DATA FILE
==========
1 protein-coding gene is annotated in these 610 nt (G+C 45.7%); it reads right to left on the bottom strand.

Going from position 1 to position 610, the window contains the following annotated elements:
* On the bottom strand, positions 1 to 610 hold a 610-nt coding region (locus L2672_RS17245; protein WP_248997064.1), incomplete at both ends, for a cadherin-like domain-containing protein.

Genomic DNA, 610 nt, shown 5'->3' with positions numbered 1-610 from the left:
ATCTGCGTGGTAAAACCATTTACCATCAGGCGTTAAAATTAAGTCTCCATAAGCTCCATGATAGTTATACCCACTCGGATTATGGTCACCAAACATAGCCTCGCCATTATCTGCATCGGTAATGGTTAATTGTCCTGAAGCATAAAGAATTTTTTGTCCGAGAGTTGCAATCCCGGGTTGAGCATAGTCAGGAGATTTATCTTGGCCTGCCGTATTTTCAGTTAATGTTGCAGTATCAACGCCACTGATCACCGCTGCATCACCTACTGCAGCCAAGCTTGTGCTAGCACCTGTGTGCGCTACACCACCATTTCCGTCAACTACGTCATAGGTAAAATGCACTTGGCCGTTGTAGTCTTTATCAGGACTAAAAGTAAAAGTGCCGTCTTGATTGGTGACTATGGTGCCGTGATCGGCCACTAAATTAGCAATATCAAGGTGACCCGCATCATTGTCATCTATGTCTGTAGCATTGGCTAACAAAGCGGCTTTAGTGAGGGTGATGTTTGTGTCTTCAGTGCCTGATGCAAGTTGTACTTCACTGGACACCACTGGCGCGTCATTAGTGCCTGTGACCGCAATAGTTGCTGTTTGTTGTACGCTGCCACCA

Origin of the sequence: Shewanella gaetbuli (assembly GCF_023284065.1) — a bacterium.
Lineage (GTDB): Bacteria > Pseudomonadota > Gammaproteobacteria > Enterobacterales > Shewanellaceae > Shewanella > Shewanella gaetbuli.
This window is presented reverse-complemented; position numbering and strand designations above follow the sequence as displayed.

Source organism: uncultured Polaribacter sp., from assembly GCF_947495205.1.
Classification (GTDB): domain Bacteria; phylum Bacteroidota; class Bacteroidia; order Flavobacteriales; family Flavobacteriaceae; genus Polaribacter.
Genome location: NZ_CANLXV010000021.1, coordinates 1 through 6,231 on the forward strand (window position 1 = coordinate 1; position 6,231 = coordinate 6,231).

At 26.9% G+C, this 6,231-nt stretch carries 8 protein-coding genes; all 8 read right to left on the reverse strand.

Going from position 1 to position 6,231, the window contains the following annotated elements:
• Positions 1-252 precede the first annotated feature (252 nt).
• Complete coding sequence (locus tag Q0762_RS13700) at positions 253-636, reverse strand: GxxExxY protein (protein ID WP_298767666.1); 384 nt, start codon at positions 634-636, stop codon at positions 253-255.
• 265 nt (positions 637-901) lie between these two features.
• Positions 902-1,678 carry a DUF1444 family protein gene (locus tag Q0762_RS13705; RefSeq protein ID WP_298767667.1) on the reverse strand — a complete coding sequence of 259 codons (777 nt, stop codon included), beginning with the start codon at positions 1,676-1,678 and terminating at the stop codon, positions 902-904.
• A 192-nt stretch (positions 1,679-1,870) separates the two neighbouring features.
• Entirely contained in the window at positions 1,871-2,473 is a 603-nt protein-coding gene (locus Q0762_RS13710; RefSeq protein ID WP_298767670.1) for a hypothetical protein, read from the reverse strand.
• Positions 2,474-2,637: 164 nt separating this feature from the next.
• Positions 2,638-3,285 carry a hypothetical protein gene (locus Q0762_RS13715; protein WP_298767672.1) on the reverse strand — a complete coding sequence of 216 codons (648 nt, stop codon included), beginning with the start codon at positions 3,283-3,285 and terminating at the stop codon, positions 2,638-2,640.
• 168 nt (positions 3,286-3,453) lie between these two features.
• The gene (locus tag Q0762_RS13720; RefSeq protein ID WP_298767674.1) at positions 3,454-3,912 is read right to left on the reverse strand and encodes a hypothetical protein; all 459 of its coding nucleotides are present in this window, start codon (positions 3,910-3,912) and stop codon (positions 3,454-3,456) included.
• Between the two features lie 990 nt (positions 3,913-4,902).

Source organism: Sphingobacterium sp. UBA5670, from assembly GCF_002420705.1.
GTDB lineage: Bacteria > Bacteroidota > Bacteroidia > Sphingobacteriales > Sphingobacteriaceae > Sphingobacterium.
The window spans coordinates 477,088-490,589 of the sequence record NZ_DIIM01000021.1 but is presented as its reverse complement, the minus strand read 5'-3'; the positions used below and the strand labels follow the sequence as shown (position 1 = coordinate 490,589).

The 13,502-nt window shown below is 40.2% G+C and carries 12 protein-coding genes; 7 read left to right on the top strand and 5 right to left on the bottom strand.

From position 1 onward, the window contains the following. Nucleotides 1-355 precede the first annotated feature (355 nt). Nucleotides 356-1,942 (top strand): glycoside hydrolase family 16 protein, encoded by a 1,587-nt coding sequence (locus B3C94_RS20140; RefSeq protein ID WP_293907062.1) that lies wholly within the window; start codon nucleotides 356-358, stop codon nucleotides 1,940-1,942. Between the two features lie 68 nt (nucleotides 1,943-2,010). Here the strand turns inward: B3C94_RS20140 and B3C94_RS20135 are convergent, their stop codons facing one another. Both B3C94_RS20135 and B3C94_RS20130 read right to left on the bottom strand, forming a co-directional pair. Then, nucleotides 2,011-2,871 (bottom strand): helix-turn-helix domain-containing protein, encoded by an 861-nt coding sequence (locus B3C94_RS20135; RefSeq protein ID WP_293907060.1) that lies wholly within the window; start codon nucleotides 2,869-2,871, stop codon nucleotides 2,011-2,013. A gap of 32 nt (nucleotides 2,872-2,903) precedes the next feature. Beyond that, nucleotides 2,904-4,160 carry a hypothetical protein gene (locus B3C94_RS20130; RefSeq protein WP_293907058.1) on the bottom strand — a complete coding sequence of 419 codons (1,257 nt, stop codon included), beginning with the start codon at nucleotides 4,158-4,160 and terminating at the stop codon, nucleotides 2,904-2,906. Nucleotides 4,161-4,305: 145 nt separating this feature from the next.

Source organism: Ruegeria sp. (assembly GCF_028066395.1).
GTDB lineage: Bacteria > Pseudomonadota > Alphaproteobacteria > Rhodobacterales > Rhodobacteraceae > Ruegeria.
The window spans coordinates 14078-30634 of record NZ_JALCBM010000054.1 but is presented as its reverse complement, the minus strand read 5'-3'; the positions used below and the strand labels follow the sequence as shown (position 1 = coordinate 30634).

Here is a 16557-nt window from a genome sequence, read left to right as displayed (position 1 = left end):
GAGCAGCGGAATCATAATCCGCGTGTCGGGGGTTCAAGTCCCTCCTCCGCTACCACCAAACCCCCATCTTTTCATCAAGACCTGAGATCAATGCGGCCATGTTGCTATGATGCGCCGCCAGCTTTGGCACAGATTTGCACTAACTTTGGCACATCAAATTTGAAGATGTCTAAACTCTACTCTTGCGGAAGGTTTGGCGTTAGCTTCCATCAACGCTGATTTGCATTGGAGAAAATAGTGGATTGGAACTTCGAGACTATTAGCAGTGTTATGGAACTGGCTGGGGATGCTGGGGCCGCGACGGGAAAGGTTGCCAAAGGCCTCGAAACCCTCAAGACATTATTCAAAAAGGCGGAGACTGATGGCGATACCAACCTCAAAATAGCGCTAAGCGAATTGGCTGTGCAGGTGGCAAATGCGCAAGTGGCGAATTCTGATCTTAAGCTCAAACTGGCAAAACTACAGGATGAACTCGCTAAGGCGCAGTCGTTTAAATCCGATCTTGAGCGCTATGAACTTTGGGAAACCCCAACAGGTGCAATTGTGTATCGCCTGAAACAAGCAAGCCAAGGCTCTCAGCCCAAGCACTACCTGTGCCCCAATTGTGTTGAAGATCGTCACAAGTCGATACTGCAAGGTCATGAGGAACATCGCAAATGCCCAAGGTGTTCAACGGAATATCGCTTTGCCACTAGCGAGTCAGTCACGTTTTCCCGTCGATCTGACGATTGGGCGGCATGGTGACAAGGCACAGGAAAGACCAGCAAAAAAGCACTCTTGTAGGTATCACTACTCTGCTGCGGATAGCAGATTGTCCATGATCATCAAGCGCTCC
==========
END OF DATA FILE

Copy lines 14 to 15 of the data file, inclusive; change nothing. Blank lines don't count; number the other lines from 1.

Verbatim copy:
• Positions 1-252 precede the first annotated feature (252 nt).
• Complete coding sequence (locus tag Q0762_RS13700) at positions 253-636, reverse strand: GxxExxY protein (protein ID WP_298767666.1); 384 nt, start codon at positions 634-636, stop codon at positions 253-255.